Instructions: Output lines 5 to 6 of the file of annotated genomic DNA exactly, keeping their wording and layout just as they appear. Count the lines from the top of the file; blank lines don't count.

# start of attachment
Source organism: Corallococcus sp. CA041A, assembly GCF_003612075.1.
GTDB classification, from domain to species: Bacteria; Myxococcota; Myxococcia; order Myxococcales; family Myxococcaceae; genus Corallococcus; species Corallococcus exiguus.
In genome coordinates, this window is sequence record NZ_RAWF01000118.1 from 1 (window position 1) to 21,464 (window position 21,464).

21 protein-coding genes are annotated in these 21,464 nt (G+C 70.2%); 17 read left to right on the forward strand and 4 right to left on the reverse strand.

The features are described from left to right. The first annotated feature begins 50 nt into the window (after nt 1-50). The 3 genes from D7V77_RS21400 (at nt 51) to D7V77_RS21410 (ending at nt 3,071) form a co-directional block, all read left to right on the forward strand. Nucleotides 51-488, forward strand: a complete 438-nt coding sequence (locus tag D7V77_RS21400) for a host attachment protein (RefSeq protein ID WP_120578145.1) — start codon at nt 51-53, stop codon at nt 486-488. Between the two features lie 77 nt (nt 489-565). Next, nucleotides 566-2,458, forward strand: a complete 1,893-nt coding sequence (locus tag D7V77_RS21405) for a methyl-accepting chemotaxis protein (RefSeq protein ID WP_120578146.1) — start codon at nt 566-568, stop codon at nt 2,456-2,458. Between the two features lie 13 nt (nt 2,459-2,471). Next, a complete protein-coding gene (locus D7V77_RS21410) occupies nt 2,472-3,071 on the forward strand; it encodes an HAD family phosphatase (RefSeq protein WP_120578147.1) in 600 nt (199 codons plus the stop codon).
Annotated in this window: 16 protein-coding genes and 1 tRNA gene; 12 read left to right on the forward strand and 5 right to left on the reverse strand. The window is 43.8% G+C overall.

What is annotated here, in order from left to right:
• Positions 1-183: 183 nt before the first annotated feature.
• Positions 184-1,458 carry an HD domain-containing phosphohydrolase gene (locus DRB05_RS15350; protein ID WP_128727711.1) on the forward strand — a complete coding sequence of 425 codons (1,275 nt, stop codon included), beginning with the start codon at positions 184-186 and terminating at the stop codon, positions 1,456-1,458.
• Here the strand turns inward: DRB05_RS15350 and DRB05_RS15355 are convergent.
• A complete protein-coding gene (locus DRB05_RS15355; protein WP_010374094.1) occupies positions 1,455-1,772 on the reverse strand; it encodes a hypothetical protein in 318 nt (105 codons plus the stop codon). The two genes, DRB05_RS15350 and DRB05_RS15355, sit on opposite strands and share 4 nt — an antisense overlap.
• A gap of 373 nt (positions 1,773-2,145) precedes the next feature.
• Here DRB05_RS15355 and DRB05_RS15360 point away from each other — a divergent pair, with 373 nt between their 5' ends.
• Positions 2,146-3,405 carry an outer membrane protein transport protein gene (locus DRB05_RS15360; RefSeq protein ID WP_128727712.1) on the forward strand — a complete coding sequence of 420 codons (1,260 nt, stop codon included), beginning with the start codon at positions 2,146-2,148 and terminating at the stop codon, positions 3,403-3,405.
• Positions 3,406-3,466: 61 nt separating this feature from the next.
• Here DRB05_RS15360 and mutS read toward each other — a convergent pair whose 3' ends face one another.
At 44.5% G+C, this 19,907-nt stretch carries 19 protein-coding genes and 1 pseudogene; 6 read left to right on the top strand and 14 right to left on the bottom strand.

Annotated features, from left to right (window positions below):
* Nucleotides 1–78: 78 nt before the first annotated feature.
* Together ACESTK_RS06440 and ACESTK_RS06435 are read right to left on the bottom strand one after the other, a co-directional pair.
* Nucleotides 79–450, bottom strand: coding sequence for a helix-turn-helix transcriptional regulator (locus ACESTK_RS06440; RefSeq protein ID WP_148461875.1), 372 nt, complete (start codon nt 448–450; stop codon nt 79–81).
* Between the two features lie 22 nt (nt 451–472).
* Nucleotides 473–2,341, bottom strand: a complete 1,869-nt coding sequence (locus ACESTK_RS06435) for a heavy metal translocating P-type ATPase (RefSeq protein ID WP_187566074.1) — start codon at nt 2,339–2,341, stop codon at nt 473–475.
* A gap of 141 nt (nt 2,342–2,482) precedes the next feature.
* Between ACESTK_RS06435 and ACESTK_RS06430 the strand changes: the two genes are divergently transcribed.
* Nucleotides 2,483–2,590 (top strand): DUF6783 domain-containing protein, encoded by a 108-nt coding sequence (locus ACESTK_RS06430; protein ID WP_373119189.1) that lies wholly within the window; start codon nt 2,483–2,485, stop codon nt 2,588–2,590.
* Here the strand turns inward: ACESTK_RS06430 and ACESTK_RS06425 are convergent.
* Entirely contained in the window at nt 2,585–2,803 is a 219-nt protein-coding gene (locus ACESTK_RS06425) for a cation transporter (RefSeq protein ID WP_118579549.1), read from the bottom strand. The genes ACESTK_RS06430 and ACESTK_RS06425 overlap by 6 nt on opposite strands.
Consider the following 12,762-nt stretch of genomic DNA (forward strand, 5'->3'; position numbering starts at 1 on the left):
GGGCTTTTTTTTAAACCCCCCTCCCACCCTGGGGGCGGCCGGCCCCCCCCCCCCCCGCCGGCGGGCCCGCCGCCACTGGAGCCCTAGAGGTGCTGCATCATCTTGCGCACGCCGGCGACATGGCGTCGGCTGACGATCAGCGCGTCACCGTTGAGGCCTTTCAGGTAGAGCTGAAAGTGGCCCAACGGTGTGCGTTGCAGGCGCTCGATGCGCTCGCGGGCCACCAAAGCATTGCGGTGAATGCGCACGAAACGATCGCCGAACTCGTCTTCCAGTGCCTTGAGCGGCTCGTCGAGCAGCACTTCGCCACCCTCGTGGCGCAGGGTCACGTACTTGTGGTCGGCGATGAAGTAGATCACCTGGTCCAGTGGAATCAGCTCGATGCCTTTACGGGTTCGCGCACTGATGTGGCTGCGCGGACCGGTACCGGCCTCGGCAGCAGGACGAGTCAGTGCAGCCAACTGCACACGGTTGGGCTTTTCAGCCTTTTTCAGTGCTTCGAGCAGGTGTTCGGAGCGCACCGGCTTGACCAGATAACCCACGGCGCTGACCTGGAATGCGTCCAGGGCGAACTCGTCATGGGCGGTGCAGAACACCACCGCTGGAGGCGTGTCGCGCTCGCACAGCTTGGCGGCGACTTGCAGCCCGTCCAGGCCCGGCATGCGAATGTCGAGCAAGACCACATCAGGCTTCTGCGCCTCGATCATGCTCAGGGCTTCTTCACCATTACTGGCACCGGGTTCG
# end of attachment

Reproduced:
The features are described from left to right. The first annotated feature begins 50 nt into the window (after nt 1-50). The 3 genes from D7V77_RS21400 (at nt 51) to D7V77_RS21410 (ending at nt 3,071) form a co-directional block, all read left to right on the forward strand. Nucleotides 51-488, forward strand: a complete 438-nt coding sequence (locus tag D7V77_RS21400) for a host attachment protein (RefSeq protein ID WP_120578145.1) — start codon at nt 51-53, stop codon at nt 486-488. Between the two features lie 77 nt (nt 489-565). Next, nucleotides 566-2,458, forward strand: a complete 1,893-nt coding sequence (locus tag D7V77_RS21405) for a methyl-accepting chemotaxis protein (RefSeq protein ID WP_120578146.1) — start codon at nt 566-568, stop codon at nt 2,456-2,458. Between the two features lie 13 nt (nt 2,459-2,471). Next, a complete protein-coding gene (locus D7V77_RS21410) occupies nt 2,472-3,071 on the forward strand; it encodes an HAD family phosphatase (RefSeq protein WP_120578147.1) in 600 nt (199 codons plus the stop codon).
Annotated in this window: 16 protein-coding genes and 1 tRNA gene; 12 read left to right on the forward strand and 5 right to left on the reverse strand. The window is 43.8% G+C overall.